• Remove the spacer and the cone and pull out

• Hold the drive side by the drive-side crankarm

the non-drive bearings from the cup, which is located inside the bottom-bracket shell.

and clean and degrease the bearings. Replace any worn bearings and grease the clean bearings.

• Inspect, clean, and degrease the cone.

• Inspect the cups while the drive side is out of



the bike. Replace any worn cups or cones.

Put the non-drive cone and spacer over the axle and screw the cone on to the bearings with the peg wrench. Screw the locknut onto the axle.

Put the spacer back on the non-drive side of the axle and then push the crankarm back onto it.

• Hold the cone in place against the bearings and

crankarm, then tighten the retaining bolt on its side.


screw the locknut down onto it. Then screw the cone back a little to the locknut. A bit of play in the axle is permissible, but too much will throw off the chain.


• Tighten the captive bolt in the middle of the




PEDALS There are two types of pedals, flat and clipless.. Pedalss w witth op open en n bearings require regular inspection and lubrication. Clilippleess peda dals da ls must be lubricated to ensure easy foot relea ase. Clea atss shoul uld be correctly fitted to the rider’s shoes and regularl rlyy in i sp pected ec d fo or we wear arr.

How they work The two pedals transfer the push from the rider’s legs and feet into both crankarms, which, in turn, rotate the axle in the bottom bracket. The body of a pedal rotates around an axle and is supported on bearings that are either open or held within a cartridge. Thee pedal’s axle screws into the crankarm. Pedals should grip a rider’s feet in somee way. For example, studs that prevent foo oott slippage will help a rider who makes frequ quen qu een nt stops, such as a commuter in heavy traff ffic ic.. Some flat pedals are fitted with toe-cliips ps and straps that hold the front of the fo foot, although they can interfere with thee ffo oot as the rider tries to remove it. Cliplesss pedals hold the foot securely, while releasing it easily whenever the rider wis ishe h s. he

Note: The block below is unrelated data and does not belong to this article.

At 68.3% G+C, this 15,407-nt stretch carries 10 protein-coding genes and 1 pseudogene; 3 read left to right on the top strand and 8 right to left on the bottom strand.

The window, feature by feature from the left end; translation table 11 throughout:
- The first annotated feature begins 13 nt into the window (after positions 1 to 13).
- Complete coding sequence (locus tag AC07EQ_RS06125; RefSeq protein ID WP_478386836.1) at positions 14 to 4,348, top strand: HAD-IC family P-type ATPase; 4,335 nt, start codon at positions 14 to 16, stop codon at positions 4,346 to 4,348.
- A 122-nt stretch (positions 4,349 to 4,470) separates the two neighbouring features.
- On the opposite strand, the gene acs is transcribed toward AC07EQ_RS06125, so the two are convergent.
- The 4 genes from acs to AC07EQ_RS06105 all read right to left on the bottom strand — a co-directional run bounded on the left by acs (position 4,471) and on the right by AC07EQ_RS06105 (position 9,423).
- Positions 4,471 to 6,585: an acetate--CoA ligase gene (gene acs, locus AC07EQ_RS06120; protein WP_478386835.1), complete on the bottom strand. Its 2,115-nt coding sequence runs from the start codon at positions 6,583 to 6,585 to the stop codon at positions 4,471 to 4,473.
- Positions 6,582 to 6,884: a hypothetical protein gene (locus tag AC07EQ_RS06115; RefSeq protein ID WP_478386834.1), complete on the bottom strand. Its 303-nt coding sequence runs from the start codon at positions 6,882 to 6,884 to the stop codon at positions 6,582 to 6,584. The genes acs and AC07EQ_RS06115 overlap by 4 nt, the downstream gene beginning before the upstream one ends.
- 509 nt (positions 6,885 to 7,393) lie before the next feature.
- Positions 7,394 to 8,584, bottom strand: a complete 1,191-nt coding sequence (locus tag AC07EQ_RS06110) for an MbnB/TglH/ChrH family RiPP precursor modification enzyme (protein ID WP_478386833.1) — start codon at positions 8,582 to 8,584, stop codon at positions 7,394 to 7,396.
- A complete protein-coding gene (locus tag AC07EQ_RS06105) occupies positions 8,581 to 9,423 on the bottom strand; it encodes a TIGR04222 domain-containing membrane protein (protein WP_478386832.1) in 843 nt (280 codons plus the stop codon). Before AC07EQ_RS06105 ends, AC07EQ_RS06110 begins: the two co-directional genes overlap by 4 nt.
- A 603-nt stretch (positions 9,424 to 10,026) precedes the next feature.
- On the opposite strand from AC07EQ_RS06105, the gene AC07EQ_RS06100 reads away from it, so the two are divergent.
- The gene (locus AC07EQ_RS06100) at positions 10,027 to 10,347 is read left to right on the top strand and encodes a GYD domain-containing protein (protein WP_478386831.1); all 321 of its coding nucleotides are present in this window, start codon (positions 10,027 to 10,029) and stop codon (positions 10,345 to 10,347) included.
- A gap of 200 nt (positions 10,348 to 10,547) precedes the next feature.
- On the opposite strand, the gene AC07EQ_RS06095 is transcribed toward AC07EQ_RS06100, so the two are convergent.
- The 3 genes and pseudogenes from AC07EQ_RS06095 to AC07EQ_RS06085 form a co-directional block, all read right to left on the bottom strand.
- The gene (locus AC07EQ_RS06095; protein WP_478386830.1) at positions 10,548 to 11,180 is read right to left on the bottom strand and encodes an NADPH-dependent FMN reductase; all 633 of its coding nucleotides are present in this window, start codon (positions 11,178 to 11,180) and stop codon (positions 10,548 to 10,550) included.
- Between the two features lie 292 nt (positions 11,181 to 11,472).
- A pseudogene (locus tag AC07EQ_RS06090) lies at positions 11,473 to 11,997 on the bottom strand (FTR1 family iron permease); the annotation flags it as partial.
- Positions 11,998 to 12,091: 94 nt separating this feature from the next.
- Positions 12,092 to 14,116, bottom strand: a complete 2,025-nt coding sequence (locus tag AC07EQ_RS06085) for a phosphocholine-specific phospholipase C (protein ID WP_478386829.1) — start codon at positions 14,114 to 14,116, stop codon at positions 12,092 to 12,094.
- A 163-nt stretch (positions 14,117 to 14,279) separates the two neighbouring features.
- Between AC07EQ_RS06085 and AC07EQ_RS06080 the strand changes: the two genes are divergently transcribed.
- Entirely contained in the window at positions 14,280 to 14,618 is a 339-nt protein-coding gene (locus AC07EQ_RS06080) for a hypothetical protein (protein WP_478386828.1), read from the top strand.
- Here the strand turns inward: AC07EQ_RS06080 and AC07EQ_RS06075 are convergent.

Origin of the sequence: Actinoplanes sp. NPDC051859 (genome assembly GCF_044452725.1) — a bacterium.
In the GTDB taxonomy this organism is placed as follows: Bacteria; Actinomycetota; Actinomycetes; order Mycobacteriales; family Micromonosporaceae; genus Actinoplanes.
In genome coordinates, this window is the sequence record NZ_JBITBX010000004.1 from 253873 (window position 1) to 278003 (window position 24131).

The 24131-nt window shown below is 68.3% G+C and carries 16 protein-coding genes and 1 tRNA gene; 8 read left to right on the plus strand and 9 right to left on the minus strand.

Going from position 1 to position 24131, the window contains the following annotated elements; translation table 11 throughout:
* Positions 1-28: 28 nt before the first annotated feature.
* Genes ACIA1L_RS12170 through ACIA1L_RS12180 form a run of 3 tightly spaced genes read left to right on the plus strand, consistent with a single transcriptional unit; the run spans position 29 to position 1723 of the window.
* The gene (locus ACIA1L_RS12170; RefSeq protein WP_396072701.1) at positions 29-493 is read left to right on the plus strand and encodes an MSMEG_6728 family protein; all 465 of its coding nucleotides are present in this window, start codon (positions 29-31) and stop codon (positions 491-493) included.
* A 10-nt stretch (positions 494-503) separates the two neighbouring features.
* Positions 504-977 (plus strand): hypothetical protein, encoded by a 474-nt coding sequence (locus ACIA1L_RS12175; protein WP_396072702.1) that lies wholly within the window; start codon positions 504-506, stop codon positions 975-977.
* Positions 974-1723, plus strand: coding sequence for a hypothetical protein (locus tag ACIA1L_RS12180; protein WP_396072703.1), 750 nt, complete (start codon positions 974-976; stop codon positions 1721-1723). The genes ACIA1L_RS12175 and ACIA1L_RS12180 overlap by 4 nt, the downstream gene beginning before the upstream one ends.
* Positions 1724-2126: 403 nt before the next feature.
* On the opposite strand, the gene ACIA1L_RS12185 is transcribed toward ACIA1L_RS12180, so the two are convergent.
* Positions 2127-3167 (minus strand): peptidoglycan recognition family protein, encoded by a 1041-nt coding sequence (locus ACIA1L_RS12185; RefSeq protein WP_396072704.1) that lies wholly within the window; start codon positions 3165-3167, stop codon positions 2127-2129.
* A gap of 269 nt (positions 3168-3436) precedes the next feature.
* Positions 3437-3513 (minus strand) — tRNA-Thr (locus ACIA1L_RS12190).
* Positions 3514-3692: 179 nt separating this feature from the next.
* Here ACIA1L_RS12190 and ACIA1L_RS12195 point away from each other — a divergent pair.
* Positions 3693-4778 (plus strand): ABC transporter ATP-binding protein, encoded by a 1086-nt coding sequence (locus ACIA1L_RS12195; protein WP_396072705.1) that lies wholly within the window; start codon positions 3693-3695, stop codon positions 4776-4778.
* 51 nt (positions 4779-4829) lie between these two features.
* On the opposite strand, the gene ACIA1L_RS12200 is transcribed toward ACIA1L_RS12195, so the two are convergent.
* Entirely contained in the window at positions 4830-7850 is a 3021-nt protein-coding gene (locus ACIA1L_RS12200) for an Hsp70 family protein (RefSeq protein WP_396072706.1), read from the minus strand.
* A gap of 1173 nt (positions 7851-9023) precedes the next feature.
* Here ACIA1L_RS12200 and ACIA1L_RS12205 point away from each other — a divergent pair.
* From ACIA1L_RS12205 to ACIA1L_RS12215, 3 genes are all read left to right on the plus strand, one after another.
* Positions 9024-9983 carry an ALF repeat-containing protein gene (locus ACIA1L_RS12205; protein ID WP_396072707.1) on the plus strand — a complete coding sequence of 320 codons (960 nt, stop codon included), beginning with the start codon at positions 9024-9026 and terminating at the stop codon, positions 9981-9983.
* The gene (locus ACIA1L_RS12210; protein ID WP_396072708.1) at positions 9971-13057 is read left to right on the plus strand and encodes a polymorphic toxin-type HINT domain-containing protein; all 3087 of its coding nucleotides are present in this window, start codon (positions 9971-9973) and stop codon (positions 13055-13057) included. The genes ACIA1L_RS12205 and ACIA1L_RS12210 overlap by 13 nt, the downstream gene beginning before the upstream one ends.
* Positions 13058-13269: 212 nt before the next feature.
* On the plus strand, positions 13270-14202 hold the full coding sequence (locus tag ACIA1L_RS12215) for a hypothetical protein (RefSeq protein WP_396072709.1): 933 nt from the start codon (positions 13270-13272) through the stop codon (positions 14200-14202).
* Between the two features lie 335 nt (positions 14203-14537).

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Two bearings on the pedal’s axle are held in place by a cone and lockring that screw on to the outer end of the axle. A knurled retainer attaches the pedal body to the axle. The cone (not visible) and the lockring can be adjusted to permit the free rotation of the body around the axle, without any play. Axle Screws into the crankarm Knurled retainer Holds the body onto the axle Ball bearings Allow the body to rotate around the axle

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Pedal axle

Removing and lubricating a pedal axle

The axle of a pedal is usually made from steel and the crankarms from aluminum alloy. This creates an interface where a chemical reaction can take place between the two metals, so it is important that you coat the threads with grease before you put pedals on your bike. The tools for removing the axles are specific to the brand and model of the pedals, and are either supplied with the pedals or available at a good bike shop. Most pedals contain two bearings on which the pedal body revolves around its axle. These sometimes need replacing; in the case of ball bearings, they need regular cleaning, checking, and greasing. Pedal axles can be damaged by an impact or during a fall, and a bent axle can cause riding discomfort or even injury. After removing the pedals, rotate their axles by hand, feeling for the tight spots that are evidence of a bent axle.


Place a wrench on the flats of the axle to remove a pedal.

• Turn the wrench counterclockwise for the right pedal, which has a right-hand thread, and clockwise for the left pedal, which has a left-hand thread.